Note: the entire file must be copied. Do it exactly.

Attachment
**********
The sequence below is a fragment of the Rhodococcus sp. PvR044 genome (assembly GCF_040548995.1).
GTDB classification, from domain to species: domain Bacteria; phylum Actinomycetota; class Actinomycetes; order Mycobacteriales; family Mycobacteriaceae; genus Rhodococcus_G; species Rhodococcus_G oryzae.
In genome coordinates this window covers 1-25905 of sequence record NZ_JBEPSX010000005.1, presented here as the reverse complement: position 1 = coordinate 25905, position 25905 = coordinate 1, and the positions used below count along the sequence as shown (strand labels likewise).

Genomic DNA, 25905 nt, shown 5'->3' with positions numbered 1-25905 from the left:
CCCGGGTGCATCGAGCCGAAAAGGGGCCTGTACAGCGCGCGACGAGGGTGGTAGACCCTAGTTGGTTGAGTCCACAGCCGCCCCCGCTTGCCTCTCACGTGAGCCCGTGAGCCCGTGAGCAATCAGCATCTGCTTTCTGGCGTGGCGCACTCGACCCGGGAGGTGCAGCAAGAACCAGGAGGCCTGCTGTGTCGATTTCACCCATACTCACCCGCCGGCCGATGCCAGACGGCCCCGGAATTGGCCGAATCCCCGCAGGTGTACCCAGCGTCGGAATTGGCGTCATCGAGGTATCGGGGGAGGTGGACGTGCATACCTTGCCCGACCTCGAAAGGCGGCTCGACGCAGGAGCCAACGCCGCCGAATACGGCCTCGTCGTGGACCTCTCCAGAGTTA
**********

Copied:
The sequence below is a fragment of the Rhodococcus sp. PvR044 genome (assembly GCF_040548995.1).
GTDB classification, from domain to species: domain Bacteria; phylum Actinomycetota; class Actinomycetes; order Mycobacteriales; family Mycobacteriaceae; genus Rhodococcus_G; species Rhodococcus_G oryzae.
In genome coordinates this window covers 1-25905 of sequence record NZ_JBEPSX010000005.1, presented here as the reverse complement: position 1 = coordinate 25905, position 25905 = coordinate 1, and the positions used below count along the sequence as shown (strand labels likewise).

Genomic DNA, 25905 nt, shown 5'->3' with positions numbered 1-25905 from the left:
CCCGGGTGCATCGAGCCGAAAAGGGGCCTGTACAGCGCGCGACGAGGGTGGTAGACCCTAGTTGGTTGAGTCCACAGCCGCCCCCGCTTGCCTCTCACGTGAGCCCGTGAGCCCGTGAGCAATCAGCATCTGCTTTCTGGCGTGGCGCACTCGACCCGGGAGGTGCAGCAAGAACCAGGAGGCCTGCTGTGTCGATTTCACCCATACTCACCCGCCGGCCGATGCCAGACGGCCCCGGAATTGGCCGAATCCCCGCAGGTGTACCCAGCGTCGGAATTGGCGTCATCGAGGTATCGGGGGAGGTGGACGTGCATACCTTGCCCGACCTCGAAAGGCGGCTCGACGCAGGAGCCAACGCCGCCGAATACGGCCTCGTCGTGGACCTCTCCAGAGTTA